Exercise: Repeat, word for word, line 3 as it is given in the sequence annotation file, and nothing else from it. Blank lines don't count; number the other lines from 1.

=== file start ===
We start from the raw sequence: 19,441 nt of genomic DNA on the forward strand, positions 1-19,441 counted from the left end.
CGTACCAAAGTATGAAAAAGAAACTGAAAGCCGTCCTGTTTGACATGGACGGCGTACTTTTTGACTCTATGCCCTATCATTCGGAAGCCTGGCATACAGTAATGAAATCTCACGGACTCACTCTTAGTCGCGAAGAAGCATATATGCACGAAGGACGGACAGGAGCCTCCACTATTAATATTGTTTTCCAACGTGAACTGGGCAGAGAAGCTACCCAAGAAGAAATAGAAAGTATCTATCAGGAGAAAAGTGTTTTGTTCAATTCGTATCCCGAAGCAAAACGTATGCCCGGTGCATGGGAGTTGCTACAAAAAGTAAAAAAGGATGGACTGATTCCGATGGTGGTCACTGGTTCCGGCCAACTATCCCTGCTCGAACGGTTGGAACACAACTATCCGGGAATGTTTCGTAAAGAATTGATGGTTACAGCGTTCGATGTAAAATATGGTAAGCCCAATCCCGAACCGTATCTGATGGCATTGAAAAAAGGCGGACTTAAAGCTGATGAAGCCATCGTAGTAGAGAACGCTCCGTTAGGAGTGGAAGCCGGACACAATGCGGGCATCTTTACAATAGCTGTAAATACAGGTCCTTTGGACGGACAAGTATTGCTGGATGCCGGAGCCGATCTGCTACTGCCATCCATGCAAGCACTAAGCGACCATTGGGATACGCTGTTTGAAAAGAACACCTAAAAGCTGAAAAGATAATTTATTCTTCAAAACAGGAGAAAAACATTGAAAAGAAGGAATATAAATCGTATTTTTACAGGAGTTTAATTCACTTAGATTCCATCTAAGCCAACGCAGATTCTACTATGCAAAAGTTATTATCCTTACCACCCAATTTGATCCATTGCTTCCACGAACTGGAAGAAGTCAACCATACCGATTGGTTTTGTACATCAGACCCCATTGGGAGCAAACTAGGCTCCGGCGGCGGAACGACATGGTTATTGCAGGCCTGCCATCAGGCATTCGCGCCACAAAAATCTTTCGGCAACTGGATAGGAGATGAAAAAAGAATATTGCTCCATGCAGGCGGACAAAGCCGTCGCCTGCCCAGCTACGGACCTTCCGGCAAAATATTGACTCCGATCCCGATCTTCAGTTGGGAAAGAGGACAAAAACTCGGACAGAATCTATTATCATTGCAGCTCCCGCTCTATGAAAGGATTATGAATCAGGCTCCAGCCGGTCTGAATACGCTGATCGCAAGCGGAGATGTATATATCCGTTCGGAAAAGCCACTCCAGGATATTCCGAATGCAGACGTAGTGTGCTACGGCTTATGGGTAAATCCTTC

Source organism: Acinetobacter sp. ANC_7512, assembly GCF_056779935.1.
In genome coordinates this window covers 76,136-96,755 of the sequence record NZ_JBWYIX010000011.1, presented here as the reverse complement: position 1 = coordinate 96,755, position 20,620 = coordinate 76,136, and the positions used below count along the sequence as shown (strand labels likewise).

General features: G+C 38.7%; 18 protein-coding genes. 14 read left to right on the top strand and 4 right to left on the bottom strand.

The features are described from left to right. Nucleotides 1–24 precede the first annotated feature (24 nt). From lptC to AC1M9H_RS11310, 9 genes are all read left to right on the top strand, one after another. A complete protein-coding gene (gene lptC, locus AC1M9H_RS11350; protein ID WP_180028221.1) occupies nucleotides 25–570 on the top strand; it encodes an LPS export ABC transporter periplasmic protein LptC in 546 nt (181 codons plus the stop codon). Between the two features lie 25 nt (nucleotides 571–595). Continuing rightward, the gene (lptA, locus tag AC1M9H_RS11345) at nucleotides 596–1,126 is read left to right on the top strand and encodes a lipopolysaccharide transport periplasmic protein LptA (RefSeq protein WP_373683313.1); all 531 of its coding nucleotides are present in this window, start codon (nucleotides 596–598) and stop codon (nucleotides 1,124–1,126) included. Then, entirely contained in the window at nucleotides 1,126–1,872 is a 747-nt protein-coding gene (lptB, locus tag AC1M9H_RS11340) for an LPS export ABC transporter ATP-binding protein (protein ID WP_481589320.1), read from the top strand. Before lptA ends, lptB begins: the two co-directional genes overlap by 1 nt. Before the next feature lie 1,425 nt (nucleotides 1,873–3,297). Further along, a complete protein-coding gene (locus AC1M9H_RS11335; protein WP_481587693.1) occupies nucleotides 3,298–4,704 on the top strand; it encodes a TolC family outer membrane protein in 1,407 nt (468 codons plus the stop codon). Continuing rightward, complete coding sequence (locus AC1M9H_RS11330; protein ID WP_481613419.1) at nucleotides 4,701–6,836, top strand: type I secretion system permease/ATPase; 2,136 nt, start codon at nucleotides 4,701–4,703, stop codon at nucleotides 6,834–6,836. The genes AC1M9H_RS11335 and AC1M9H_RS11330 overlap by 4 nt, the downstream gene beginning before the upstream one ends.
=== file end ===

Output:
Source organism: Acinetobacter sp. ANC_7512, assembly GCF_056779935.1.